Off-duty defenders take action, save life

ROYAL AIR FORCE LAKENHEATH, England -- "I didn't think about anything...but saving his life."

These were the words of Airman 1st Class Ryan Green, 48th Security Forces Squadron alpha flight response force member, as he reflected on a recent event which involved saving a runner's life during a half marathon in Cambridge last month.

Green, and another 48th SFS response force member, Senior Airman Roland Almendarez, were volunteering at the race, carrying out traffic control and setting up perimeters. Suddenly, they witnessed a man collapse near the finish line and immediately responded to assess the situation.

After noticing he was unconscious, Almendarez sought out an emergency services vehicle that passed by moments earlier. Green immediately started performing mouth-to-mouth resuscitation when he realized the man had no pulse and wasn't breathing. An off-duty nurse, who saw the situation unfolding, hurdled over a barrier to assist Green by performing chest compressions.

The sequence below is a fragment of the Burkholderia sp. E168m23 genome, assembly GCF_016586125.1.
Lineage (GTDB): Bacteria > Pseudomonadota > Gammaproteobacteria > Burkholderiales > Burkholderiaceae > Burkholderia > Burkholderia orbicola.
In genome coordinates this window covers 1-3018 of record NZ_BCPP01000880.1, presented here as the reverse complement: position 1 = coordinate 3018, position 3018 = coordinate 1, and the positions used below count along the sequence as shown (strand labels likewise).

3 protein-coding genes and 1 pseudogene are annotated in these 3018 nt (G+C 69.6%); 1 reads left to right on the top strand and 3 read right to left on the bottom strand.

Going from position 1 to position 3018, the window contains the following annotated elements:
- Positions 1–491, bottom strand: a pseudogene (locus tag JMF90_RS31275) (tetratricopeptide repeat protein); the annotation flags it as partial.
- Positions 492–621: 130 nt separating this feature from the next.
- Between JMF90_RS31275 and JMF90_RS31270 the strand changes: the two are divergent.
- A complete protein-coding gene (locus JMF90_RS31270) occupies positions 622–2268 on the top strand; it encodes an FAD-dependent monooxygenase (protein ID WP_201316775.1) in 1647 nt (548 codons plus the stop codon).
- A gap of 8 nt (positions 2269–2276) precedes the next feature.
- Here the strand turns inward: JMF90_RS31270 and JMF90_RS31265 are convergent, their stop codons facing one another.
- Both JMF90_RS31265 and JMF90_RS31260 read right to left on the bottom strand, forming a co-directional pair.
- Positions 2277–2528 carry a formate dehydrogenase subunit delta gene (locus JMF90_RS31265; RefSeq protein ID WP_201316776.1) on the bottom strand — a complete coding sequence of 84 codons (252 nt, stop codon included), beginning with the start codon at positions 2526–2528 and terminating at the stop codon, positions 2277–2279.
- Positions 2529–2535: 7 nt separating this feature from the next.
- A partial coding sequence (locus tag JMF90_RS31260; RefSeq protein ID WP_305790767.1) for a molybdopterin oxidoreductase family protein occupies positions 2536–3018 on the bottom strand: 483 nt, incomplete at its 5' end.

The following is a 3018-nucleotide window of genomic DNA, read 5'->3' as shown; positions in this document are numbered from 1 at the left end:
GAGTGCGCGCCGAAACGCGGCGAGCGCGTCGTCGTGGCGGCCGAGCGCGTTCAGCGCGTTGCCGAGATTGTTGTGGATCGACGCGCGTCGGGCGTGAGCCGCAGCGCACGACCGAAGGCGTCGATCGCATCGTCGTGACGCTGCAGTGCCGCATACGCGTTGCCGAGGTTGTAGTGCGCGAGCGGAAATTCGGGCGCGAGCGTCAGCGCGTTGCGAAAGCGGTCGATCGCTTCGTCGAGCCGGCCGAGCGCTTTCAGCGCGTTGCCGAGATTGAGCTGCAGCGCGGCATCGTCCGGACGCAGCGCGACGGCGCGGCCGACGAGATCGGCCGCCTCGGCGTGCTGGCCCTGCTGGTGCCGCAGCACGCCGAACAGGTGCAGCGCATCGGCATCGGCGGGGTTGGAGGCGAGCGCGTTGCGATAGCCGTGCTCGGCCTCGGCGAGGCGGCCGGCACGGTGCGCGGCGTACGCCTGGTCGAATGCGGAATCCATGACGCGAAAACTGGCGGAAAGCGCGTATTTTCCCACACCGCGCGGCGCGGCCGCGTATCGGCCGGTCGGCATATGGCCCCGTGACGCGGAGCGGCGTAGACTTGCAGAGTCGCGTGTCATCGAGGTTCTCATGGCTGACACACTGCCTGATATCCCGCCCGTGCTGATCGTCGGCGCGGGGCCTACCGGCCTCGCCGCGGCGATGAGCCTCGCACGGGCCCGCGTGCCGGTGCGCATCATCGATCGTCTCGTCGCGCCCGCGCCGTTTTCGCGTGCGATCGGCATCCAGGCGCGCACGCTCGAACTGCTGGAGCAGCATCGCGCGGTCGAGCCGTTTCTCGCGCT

"He came back around, took a few breaths, I felt a heartbeat, and then he was gone again," Green said.

Shortly after Almendarez arrived with the EMS staff, where he and Green directed them to the accident site, the EMS staff quickly took over to provide further medical treatment.

According to both Airmen, the man was resuscitated once again as he was lifted into the ambulance.

"We encourage our Airmen to not hesitate, and take action when it's warranted; to rely on their training, and be confident in their skills," said Lt. Col. Tara Opielowski, 48th SFS commander. "When they see something [they're trained] to act upon it right away, and Ryan and Roland did that. They were the essence of being a man-of-action and it saved a life."

According to Opielowski, the man's family is extremely gracious. They believe, had Green not been there and performed CPR, he probably wouldn't be with them today.

Green and Almendarez stressed the importance of medical training the Air Force offers, and advise Airmen to take what they can from the training. They claim it's crucial to remain calm and to always fall back on your training if ever in a similar situation.